Within a few weeks, the Japanese had all of the American prisoners from the USS Houston and the American prisoners from the USS Houston and the 131st F. A. (less “E” Battery together in the 10th Battalion Bicycle Camp, a former Dutch installation in Batavia (Jakarta) Java. Battery “E” remained in the Soerabaja area until moved to Nagasaki and other areas in Japan via Batavia and Singapore in November and December 1942. Thus, two Units of the American Armed Forces, consisting of 902 men, seemingly disappeared from the face of the earth (and became one unit), sacrificed in a clearly hopeless effort to save the Netherland East Indies from overwhelming numbers of the enemy. Now began an unbelievable string of events which, for some, would last three and one-half years and was to weld the “Phantoms” of the USS Houston (CA-30) and the 2nd Battalion, 131st Field Artillery together in a bond closer than blood. This Army and Navy group of POWs suffered together through 42 months of humiliation, degradation, physical and mental torture, starvation and horrible tropical diseases, with no medication. The hardest part was watching friends die slowly, day by day, with the survivors often thinking, fleetingly, that maybe they were the “lucky ones.” One of the toughest pills to swallow was not being able to communicate with families and loved ones at home. Sharing all this mental and physical anguish together built a special relationship among the survivors and each man knows how the other will react in almost any “chips-down” situation and most are pleased at what they have learned about their fellow survivors. Moving by ship from Java to Singapore and thence to Burma, Thailand or Japan, the men were packed like cattle in the lower holds, taking turns sitting, squatting, standing or lying down while suffering from sea sickness, dysentery, malaria or other tropical diseases, while standing in their own, or their neighbor’s filth, because it was impossible, or not permitted to get to the ship side latrine on the main deck. Then, the men worked in the steaming jungles and the “monsoon” seasons of Burma chopping down jungle trees, hand building road beds and bridges and laying ties and rails with primitive tools in construction of the now infamous “Burma-Siam Death Railway.” Some of the men were mining coal and/or working on the docks in Japan while living in sub-standard housing, without any heat or sufficient cover during two Japanese winters, where real starvation was a daily companion. Of the 902 men taken Prisoner, 668 were sent to Burma and Thailand and worked on the “Death Railway” (of Bridge on the River Kwaii fame). Of the total 163 men who died in Prisoner of War Camps, 133 died working on the railroad. After completion of the railroad, 236 of the men were disbursed to Japan and other Southeast Asian Countries to work in coal mines, shipyards, docks, etc. and a few remained at “Bicycle Camp” in Java.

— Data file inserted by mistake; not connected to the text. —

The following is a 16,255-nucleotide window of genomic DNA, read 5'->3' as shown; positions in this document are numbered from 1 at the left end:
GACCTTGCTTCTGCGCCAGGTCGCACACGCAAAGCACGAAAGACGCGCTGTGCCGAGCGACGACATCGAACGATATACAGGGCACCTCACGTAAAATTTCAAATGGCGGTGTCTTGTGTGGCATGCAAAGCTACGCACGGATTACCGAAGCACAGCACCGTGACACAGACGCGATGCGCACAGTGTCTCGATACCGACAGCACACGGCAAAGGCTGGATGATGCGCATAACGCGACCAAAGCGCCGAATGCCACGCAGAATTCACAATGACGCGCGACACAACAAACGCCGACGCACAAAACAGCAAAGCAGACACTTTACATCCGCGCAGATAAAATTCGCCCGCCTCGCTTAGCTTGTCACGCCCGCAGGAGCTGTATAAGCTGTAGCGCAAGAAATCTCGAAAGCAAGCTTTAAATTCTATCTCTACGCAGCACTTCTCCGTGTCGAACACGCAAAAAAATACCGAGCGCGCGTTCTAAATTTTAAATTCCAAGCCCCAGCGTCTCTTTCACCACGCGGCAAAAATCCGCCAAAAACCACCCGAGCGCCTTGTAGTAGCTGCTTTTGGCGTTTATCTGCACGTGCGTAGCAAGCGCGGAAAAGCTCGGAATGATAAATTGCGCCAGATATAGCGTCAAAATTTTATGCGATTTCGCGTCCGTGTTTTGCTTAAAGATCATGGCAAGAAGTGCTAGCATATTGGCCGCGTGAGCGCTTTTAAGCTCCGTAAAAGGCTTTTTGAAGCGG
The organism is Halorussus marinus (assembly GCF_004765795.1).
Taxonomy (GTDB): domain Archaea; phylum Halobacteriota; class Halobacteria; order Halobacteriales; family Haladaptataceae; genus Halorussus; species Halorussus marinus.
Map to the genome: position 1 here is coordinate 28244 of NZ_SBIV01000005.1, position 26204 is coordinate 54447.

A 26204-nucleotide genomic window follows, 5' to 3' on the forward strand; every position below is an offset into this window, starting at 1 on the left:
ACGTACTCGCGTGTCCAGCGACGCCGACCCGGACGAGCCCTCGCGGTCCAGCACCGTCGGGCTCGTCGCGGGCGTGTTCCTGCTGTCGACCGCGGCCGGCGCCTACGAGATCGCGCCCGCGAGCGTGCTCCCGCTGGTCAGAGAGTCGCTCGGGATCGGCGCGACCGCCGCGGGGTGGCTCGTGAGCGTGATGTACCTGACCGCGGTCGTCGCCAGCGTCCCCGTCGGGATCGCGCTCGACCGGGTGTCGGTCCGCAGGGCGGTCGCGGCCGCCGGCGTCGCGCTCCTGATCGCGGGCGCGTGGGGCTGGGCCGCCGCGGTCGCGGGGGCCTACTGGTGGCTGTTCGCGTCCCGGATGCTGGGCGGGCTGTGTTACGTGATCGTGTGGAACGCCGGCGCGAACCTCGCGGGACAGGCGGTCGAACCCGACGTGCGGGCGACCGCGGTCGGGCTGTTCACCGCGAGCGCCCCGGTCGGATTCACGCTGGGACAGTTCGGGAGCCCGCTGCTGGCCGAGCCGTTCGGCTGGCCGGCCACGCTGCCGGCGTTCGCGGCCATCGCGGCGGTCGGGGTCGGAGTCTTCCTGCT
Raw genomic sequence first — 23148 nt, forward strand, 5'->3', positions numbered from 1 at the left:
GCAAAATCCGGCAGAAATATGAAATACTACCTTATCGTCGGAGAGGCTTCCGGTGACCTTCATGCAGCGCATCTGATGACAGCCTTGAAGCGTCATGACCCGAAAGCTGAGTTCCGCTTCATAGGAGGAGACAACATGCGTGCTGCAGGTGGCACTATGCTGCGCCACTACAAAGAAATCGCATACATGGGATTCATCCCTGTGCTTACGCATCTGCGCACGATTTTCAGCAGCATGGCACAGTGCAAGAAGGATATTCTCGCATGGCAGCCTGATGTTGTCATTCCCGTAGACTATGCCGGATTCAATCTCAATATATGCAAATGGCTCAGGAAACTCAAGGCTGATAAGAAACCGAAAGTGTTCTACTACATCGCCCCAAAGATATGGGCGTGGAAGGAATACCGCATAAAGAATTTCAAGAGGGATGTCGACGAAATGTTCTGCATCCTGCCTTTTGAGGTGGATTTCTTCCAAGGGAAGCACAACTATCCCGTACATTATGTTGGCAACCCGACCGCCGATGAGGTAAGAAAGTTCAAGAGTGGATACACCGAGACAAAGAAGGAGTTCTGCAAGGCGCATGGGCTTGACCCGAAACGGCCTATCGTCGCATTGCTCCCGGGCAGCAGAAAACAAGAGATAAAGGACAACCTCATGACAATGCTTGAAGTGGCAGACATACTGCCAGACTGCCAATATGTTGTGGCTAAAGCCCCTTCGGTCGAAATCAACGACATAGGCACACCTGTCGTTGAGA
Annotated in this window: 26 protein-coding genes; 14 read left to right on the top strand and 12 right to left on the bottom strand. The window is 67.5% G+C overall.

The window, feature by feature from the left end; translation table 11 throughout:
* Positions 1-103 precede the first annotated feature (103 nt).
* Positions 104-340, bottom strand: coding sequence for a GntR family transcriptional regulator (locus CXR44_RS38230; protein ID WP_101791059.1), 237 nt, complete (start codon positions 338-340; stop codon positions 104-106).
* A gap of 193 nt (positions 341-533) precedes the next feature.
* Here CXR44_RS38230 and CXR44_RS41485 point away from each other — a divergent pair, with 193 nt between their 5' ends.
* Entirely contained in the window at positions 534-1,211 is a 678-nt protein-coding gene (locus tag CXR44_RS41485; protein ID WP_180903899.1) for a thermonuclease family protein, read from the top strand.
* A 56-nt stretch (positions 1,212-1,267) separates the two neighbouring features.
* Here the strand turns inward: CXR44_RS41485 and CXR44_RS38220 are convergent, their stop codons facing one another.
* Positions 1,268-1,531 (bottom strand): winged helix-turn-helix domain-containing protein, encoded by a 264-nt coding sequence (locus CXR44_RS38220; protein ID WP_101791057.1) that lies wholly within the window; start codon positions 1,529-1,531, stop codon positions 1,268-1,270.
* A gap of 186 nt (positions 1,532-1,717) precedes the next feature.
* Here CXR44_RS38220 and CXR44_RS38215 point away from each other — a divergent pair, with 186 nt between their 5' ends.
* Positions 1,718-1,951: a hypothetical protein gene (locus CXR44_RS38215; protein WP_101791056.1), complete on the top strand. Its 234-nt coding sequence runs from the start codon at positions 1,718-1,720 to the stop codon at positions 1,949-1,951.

Quite a few of the